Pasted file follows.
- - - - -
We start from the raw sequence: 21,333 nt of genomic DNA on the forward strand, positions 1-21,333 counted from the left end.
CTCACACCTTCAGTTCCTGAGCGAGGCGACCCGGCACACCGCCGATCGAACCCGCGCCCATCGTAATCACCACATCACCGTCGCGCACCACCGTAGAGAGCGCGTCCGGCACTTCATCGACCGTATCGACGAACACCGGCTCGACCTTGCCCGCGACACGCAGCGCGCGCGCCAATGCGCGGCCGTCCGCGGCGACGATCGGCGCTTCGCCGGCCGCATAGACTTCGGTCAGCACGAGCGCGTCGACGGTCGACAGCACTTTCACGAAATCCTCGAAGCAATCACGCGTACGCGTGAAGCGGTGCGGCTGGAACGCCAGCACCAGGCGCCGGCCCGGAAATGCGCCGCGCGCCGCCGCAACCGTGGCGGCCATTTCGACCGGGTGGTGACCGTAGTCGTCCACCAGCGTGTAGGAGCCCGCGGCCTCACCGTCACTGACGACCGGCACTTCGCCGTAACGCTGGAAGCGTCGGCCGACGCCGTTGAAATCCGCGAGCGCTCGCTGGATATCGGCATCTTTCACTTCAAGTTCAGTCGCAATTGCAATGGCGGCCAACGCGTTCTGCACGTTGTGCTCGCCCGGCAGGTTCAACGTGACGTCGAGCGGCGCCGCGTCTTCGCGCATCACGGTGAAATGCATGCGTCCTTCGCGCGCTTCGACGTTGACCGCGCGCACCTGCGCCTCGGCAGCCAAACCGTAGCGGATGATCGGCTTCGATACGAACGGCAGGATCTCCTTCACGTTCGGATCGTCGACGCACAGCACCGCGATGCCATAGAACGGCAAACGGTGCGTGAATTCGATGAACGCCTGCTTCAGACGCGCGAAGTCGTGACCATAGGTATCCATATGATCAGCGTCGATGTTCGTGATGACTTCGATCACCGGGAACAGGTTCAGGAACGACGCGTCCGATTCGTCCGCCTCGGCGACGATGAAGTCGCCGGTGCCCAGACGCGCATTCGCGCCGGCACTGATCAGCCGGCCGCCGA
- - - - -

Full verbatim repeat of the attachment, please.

We start from the raw sequence: 21,333 nt of genomic DNA on the forward strand, positions 1-21,333 counted from the left end.
CTCACACCTTCAGTTCCTGAGCGAGGCGACCCGGCACACCGCCGATCGAACCCGCGCCCATCGTAATCACCACATCACCGTCGCGCACCACCGTAGAGAGCGCGTCCGGCACTTCATCGACCGTATCGACGAACACCGGCTCGACCTTGCCCGCGACACGCAGCGCGCGCGCCAATGCGCGGCCGTCCGCGGCGACGATCGGCGCTTCGCCGGCCGCATAGACTTCGGTCAGCACGAGCGCGTCGACGGTCGACAGCACTTTCACGAAATCCTCGAAGCAATCACGCGTACGCGTGAAGCGGTGCGGCTGGAACGCCAGCACCAGGCGCCGGCCCGGAAATGCGCCGCGCGCCGCCGCAACCGTGGCGGCCATTTCGACCGGGTGGTGACCGTAGTCGTCCACCAGCGTGTAGGAGCCCGCGGCCTCACCGTCACTGACGACCGGCACTTCGCCGTAACGCTGGAAGCGTCGGCCGACGCCGTTGAAATCCGCGAGCGCTCGCTGGATATCGGCATCTTTCACTTCAAGTTCAGTCGCAATTGCAATGGCGGCCAACGCGTTCTGCACGTTGTGCTCGCCCGGCAGGTTCAACGTGACGTCGAGCGGCGCCGCGTCTTCGCGCATCACGGTGAAATGCATGCGTCCTTCGCGCGCTTCGACGTTGACCGCGCGCACCTGCGCCTCGGCAGCCAAACCGTAGCGGATGATCGGCTTCGATACGAACGGCAGGATCTCCTTCACGTTCGGATCGTCGACGCACAGCACCGCGATGCCATAGAACGGCAAACGGTGCGTGAATTCGATGAACGCCTGCTTCAGACGCGCGAAGTCGTGACCATAGGTATCCATATGATCAGCGTCGATGTTCGTGATGACTTCGATCACCGGGAACAGGTTCAGGAACGACGCGTCCGATTCGTCCGCCTCGGCGACGATGAAGTCGCCGGTGCCCAGACGCGCATTCGCGCCGGCACTGATCAGCCGGCCGCCGA